A couple of months ago I opened a branch named »ui-ng« in MoNav‘s repository to develop a new user interface. Meanwhile this branch became a playground for several hacks, and some of them are just spikes to check out whether some ideas work or not.
I denied to work on speech output this spring, as I knew this would become a rather lengthy task. But it was obvious that I won’t resist the temptation during the cold and dark winter months. So I added the first code to generate spoken turn instructions recently. It is an ugly hack, just to determine what was possible. The code as found in the »ui-ng« repo works, well, at least a bit. The instructions are far away from being useful, except for lonesome crossings or roundabouts without other crossings nearby.
I’m using prerecorded samples for now, as the current open source speech synthesis systems did not show the results I desired. OTOH, this means I cannot generate instructions with dynamic contents like distances or street names. Additionally, those samples currently are included in the application binary, which will pollute the memory of handset devices as soon I’ll add further localized samples (currently speech is available in german and english language only).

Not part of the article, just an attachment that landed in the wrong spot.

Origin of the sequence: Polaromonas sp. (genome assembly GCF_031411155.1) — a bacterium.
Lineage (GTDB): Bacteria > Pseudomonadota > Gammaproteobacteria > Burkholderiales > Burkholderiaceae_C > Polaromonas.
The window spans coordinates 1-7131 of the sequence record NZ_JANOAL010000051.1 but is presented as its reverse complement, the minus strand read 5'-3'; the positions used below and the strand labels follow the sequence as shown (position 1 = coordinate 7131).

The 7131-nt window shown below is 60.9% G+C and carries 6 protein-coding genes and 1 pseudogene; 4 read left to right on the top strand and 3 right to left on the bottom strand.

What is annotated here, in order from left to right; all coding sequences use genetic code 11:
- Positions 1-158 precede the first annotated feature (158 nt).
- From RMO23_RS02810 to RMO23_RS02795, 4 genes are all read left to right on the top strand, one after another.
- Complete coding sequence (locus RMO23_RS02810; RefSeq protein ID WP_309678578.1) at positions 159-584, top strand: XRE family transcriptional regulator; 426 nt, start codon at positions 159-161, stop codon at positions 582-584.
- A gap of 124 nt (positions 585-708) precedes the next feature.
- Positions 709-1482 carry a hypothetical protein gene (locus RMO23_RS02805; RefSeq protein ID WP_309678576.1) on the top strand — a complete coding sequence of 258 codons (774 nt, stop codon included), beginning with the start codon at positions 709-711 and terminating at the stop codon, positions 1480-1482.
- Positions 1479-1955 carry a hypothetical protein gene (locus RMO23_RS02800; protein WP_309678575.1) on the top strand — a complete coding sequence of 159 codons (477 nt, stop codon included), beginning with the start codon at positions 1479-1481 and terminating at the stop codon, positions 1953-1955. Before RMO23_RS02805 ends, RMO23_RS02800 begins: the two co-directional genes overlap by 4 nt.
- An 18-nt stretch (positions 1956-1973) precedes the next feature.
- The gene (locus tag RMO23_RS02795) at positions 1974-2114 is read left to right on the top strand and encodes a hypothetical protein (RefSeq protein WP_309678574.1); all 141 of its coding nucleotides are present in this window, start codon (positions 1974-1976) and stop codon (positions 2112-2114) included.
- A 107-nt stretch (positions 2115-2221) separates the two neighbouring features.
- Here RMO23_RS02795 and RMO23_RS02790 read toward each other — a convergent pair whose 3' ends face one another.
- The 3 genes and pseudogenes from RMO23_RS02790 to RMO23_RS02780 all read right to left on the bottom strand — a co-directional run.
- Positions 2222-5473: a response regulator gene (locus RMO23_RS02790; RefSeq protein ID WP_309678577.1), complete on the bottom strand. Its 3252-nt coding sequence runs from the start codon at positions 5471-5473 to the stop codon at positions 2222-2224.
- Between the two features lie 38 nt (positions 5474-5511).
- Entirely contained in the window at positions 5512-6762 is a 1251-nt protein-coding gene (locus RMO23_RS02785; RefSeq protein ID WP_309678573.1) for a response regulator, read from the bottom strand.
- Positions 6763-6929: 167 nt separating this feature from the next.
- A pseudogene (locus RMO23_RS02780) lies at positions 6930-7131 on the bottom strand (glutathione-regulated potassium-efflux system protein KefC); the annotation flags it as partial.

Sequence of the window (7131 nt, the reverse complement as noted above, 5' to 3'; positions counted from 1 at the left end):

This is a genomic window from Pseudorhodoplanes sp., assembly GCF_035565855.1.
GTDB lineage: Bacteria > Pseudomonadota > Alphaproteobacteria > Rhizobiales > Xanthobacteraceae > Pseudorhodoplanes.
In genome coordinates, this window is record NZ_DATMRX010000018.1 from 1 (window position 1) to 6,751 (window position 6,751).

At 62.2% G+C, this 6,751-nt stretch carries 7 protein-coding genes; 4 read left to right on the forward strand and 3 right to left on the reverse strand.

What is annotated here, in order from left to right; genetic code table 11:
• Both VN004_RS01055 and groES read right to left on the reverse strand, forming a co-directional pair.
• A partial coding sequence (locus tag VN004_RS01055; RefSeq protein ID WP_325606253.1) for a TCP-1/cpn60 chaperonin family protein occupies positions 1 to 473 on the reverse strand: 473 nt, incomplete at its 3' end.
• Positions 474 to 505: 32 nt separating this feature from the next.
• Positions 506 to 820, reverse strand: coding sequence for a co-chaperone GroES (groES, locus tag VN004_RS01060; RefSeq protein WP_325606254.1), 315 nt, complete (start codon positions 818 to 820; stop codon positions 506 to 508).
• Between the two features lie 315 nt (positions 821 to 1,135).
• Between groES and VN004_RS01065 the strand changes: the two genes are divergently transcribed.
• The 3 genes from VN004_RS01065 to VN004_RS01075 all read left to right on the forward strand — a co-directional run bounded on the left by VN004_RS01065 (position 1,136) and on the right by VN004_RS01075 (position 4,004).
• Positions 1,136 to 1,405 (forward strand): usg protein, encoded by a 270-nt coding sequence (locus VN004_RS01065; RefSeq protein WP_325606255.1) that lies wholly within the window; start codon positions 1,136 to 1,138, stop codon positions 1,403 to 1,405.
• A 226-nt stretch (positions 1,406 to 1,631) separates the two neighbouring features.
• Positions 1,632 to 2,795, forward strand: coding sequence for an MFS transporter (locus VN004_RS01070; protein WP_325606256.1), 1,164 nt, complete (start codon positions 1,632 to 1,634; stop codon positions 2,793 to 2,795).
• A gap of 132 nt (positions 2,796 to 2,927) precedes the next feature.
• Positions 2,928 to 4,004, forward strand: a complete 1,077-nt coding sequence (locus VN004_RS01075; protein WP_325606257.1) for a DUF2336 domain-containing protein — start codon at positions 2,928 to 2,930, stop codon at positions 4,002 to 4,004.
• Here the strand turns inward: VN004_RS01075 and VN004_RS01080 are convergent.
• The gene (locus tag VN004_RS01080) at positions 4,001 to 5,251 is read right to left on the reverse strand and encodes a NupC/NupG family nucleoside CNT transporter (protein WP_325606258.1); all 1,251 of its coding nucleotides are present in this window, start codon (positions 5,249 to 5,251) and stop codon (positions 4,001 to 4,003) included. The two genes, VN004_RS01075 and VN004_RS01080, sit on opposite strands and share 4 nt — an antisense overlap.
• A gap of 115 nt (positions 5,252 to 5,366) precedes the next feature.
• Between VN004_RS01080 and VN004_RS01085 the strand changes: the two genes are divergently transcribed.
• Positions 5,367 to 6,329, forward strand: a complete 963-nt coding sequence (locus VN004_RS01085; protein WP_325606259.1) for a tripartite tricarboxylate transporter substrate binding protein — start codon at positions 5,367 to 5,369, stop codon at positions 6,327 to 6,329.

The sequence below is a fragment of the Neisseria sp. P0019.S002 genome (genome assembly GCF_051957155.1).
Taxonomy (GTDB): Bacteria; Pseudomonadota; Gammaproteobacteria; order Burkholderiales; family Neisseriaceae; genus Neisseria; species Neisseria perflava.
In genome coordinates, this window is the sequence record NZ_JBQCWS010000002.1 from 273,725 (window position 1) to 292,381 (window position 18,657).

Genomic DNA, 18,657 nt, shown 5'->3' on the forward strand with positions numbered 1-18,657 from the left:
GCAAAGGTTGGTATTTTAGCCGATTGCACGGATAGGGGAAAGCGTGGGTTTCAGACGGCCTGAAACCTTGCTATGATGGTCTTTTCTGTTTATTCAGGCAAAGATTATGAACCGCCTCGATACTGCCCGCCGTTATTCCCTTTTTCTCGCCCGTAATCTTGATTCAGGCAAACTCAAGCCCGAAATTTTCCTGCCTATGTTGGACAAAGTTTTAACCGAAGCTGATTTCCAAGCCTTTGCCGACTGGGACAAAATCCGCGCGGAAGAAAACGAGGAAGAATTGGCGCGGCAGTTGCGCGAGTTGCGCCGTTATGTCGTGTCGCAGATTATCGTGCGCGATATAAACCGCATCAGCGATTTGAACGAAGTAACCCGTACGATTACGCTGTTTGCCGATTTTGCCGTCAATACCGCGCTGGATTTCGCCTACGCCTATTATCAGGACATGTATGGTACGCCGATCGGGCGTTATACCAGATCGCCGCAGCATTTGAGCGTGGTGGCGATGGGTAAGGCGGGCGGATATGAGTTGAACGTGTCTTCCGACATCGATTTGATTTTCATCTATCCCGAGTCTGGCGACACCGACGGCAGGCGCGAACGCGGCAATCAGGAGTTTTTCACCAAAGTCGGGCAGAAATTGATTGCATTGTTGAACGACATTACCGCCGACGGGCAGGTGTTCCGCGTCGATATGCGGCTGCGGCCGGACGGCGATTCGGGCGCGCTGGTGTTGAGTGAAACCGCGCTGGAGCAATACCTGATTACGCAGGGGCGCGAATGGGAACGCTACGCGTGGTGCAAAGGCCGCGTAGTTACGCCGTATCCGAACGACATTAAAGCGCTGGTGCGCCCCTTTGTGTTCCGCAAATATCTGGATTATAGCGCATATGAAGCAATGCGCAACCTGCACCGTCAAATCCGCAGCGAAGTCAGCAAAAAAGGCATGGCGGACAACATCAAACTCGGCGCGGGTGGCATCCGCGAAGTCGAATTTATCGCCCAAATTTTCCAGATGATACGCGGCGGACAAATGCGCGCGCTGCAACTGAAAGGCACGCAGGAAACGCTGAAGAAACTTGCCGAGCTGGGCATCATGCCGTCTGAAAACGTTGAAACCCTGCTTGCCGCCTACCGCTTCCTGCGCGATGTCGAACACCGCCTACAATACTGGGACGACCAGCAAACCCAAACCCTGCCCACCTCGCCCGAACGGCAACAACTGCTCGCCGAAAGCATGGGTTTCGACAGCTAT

The main issue is that MoNav recalculates the route each time a GPS position update is received – which means each second on the N900. As the GPS position always is a bit inaccurate, MoNav will speak »Please turn right« when you pass, for example, a gas station and the GPS position is off the road by a couple of meters.
As a consequence, I’ve just written some code that detects whether the vehicle is still “on track”. The route only gets recalculated in case the vehicle left it for more than x meters. This makes the route much more persistent and will cause far less headache than the previous approach. As this happened just a couple of minutes ago, the code is not in the repo yet.
There’s still a lot of work to do, and I’m curious whether I’ll stay motivated enough to do all of the work ahead. On the other hand it’s just plain fun to explore the secrets of a usable routing application.
So stay tuned. The next week(s) will show whether I’ll »head straightforward« :) .